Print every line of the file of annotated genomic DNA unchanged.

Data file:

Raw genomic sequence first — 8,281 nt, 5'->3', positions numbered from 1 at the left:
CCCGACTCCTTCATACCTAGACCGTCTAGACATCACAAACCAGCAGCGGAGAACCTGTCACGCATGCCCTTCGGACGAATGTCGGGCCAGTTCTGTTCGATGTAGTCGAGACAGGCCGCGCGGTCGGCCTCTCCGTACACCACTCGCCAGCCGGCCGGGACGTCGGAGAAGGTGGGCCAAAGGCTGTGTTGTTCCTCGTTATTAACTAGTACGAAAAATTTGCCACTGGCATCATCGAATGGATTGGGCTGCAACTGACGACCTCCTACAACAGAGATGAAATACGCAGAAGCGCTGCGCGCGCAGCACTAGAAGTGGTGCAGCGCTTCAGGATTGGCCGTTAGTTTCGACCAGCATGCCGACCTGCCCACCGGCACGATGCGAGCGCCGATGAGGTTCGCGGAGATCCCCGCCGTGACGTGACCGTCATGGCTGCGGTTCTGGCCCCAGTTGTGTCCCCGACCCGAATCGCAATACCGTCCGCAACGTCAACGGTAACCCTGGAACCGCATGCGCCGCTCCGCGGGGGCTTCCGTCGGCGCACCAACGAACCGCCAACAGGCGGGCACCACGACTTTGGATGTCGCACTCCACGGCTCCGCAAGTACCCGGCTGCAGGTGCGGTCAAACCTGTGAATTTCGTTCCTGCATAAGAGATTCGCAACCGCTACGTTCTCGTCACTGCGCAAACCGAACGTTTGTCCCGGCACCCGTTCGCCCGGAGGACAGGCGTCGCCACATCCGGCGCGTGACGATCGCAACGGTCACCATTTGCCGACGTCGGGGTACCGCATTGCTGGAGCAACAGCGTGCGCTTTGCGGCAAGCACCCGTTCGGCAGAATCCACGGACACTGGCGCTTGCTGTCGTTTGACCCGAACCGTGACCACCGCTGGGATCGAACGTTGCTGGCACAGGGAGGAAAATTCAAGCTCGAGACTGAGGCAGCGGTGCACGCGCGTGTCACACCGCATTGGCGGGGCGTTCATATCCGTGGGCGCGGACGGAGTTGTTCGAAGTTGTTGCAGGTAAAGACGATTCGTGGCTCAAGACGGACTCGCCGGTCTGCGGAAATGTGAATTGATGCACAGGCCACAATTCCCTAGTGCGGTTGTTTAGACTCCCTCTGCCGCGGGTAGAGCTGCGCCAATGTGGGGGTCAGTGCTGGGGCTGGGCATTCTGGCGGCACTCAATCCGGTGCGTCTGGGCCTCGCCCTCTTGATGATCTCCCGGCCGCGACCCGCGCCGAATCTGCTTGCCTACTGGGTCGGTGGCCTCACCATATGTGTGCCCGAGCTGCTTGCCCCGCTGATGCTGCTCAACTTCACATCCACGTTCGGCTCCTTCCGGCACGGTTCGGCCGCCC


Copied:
Raw genomic sequence first — 8,281 nt, 5'->3', positions numbered from 1 at the left:
CCCGACTCCTTCATACCTAGACCGTCTAGACATCACAAACCAGCAGCGGAGAACCTGTCACGCATGCCCTTCGGACGAATGTCGGGCCAGTTCTGTTCGATGTAGTCGAGACAGGCCGCGCGGTCGGCCTCTCCGTACACCACTCGCCAGCCGGCCGGGACGTCGGAGAAGGTGGGCCAAAGGCTGTGTTGTTCCTCGTTATTAACTAGTACGAAAAATTTGCCACTGGCATCATCGAATGGATTGGGCTGCAACTGACGACCTCCTACAACAGAGATGAAATACGCAGAAGCGCTGCGCGCGCAGCACTAGAAGTGGTGCAGCGCTTCAGGATTGGCCGTTAGTTTCGACCAGCATGCCGACCTGCCCACCGGCACGATGCGAGCGCCGATGAGGTTCGCGGAGATCCCCGCCGTGACGTGACCGTCATGGCTGCGGTTCTGGCCCCAGTTGTGTCCCCGACCCGAATCGCAATACCGTCCGCAACGTCAACGGTAACCCTGGAACCGCATGCGCCGCTCCGCGGGGGCTTCCGTCGGCGCACCAACGAACCGCCAACAGGCGGGCACCACGACTTTGGATGTCGCACTCCACGGCTCCGCAAGTACCCGGCTGCAGGTGCGGTCAAACCTGTGAATTTCGTTCCTGCATAAGAGATTCGCAACCGCTACGTTCTCGTCACTGCGCAAACCGAACGTTTGTCCCGGCACCCGTTCGCCCGGAGGACAGGCGTCGCCACATCCGGCGCGTGACGATCGCAACGGTCACCATTTGCCGACGTCGGGGTACCGCATTGCTGGAGCAACAGCGTGCGCTTTGCGGCAAGCACCCGTTCGGCAGAATCCACGGACACTGGCGCTTGCTGTCGTTTGACCCGAACCGTGACCACCGCTGGGATCGAACGTTGCTGGCACAGGGAGGAAAATTCAAGCTCGAGACTGAGGCAGCGGTGCACGCGCGTGTCACACCGCATTGGCGGGGCGTTCATATCCGTGGGCGCGGACGGAGTTGTTCGAAGTTGTTGCAGGTAAAGACGATTCGTGGCTCAAGACGGACTCGCCGGTCTGCGGAAATGTGAATTGATGCACAGGCCACAATTCCCTAGTGCGGTTGTTTAGACTCCCTCTGCCGCGGGTAGAGCTGCGCCAATGTGGGGGTCAGTGCTGGGGCTGGGCATTCTGGCGGCACTCAATCCGGTGCGTCTGGGCCTCGCCCTCTTGATGATCTCCCGGCCGCGACCCGCGCCGAATCTGCTTGCCTACTGGGTCGGTGGCCTCACCATATGTGTGCCCGAGCTGCTTGCCCCGCTGATGCTGCTCAACTTCACATCCACGTTCGGCTCCTTCCGGCACGGTTCGGCCGCCC